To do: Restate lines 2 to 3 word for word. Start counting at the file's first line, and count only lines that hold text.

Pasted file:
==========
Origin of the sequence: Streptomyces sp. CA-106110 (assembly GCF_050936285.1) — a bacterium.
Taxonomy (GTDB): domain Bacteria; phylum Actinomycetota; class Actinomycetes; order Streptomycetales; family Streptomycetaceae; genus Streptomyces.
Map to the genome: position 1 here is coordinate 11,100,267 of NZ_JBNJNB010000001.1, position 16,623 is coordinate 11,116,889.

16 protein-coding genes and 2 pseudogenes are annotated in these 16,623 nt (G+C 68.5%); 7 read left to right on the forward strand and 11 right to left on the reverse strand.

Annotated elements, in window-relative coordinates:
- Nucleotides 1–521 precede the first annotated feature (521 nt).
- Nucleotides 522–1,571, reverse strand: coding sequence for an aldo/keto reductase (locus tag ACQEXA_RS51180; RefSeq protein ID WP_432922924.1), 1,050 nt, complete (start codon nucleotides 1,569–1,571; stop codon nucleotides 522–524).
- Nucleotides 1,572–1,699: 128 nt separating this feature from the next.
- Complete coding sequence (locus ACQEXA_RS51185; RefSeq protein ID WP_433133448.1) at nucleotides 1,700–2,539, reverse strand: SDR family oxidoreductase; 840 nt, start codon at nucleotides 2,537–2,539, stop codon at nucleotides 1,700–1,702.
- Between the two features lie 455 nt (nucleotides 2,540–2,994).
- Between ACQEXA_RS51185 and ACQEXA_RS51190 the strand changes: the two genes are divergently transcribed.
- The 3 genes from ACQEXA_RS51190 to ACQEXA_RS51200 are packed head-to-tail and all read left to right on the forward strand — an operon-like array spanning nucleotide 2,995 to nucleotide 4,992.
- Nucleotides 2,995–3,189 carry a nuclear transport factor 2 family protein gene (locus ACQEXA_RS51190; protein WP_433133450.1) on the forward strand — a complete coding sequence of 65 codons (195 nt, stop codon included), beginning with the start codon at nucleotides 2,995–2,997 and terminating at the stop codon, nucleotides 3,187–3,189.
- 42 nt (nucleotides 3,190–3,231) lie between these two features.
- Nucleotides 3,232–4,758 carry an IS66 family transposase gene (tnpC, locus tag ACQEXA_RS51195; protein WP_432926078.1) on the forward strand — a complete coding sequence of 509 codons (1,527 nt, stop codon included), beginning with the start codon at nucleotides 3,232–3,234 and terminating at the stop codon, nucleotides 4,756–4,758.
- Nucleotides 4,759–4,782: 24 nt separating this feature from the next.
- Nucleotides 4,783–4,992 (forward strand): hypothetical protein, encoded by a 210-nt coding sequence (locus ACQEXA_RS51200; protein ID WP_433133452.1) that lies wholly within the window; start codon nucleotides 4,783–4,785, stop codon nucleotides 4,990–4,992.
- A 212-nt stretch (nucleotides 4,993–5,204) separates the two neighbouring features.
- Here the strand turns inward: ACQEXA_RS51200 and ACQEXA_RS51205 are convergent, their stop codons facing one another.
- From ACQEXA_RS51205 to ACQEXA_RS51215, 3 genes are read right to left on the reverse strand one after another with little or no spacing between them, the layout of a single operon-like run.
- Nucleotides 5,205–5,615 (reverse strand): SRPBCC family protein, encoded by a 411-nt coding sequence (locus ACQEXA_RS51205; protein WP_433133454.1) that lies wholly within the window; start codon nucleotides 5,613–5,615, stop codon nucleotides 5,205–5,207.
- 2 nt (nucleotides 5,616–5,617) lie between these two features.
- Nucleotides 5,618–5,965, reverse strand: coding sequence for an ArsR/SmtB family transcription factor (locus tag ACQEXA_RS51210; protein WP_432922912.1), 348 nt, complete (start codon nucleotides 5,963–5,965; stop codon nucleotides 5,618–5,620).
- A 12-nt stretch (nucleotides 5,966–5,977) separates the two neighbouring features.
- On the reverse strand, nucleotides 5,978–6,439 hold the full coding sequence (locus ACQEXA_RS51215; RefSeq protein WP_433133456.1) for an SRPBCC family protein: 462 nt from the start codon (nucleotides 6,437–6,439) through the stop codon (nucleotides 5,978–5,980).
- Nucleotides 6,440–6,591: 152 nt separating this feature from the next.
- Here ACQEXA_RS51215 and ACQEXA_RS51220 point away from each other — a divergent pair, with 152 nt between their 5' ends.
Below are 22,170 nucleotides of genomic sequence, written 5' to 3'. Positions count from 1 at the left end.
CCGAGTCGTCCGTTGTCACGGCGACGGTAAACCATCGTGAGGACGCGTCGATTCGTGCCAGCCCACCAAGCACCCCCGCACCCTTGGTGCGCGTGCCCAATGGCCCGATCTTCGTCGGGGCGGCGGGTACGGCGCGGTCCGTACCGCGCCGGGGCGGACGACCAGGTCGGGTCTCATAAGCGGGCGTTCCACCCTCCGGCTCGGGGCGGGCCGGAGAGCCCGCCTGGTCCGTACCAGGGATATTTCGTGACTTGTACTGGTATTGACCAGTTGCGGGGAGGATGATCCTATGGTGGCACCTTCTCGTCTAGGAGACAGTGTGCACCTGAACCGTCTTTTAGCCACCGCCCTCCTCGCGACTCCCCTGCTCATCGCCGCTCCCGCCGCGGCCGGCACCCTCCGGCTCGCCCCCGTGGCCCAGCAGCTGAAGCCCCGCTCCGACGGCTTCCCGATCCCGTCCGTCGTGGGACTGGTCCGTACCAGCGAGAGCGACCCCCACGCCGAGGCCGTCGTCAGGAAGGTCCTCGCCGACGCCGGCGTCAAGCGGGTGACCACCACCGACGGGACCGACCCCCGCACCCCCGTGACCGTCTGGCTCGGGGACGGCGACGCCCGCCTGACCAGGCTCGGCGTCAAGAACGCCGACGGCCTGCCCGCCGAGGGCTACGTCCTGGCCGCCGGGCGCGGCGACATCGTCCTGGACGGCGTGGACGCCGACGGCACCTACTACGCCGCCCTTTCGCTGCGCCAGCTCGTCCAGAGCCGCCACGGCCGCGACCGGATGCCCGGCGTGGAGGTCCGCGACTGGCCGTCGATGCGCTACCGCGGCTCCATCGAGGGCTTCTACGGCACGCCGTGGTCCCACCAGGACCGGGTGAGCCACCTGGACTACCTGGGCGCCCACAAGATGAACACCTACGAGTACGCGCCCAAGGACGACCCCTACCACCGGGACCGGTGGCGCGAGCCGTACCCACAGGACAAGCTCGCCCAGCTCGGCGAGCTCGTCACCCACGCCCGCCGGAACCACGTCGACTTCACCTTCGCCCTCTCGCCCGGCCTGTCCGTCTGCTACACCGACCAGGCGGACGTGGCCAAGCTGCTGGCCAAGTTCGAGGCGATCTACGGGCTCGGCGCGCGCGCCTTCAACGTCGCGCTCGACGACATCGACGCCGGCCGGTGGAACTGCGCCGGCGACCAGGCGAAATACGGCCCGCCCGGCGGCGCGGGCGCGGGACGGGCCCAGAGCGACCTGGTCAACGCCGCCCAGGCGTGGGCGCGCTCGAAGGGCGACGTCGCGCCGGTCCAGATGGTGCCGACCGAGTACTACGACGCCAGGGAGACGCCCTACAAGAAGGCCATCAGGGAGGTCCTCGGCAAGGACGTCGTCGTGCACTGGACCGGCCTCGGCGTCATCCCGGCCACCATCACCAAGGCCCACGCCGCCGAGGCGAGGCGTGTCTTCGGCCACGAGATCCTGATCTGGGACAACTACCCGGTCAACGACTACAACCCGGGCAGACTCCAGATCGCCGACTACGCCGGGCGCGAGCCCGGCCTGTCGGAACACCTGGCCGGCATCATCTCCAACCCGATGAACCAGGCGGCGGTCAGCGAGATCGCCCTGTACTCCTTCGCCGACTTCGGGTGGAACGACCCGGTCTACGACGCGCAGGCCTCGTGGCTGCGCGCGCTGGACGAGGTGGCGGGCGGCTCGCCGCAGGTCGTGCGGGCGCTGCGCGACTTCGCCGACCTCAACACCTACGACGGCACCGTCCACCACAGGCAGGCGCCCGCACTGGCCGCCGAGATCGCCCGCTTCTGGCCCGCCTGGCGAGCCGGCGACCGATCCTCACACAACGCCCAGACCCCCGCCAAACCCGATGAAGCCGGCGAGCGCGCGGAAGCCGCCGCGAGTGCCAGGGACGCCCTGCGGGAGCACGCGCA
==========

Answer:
Taxonomy (GTDB): domain Bacteria; phylum Actinomycetota; class Actinomycetes; order Streptomycetales; family Streptomycetaceae; genus Streptomyces.
Map to the genome: position 1 here is coordinate 11,100,267 of NZ_JBNJNB010000001.1, position 16,623 is coordinate 11,116,889.